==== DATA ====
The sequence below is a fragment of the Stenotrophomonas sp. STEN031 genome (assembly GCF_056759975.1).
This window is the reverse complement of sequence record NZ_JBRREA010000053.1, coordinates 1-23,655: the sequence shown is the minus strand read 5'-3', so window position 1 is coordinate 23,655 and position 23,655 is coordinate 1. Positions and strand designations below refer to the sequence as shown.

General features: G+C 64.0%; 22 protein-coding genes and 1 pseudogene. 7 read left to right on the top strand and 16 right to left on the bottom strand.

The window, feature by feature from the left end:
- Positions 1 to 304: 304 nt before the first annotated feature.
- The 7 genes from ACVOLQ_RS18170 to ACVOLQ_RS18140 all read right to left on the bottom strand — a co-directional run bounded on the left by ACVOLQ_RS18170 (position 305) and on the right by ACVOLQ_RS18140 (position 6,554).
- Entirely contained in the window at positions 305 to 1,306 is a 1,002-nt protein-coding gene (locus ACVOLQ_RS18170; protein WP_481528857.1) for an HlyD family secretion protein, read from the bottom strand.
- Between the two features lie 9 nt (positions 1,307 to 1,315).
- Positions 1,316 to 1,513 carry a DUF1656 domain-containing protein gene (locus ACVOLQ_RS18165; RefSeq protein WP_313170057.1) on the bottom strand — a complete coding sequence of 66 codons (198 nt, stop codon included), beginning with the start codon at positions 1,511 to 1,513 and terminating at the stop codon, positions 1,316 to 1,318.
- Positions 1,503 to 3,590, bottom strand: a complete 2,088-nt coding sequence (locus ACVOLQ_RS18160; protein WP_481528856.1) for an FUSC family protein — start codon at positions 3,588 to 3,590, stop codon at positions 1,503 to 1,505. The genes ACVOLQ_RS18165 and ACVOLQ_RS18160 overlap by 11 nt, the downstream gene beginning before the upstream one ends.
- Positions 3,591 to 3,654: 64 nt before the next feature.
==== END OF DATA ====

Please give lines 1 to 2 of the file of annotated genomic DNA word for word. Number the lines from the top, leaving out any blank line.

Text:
The sequence below is a fragment of the Stenotrophomonas sp. STEN031 genome (assembly GCF_056759975.1).
This window is the reverse complement of sequence record NZ_JBRREA010000053.1, coordinates 1-23,655: the sequence shown is the minus strand read 5'-3', so window position 1 is coordinate 23,655 and position 23,655 is coordinate 1. Positions and strand designations below refer to the sequence as shown.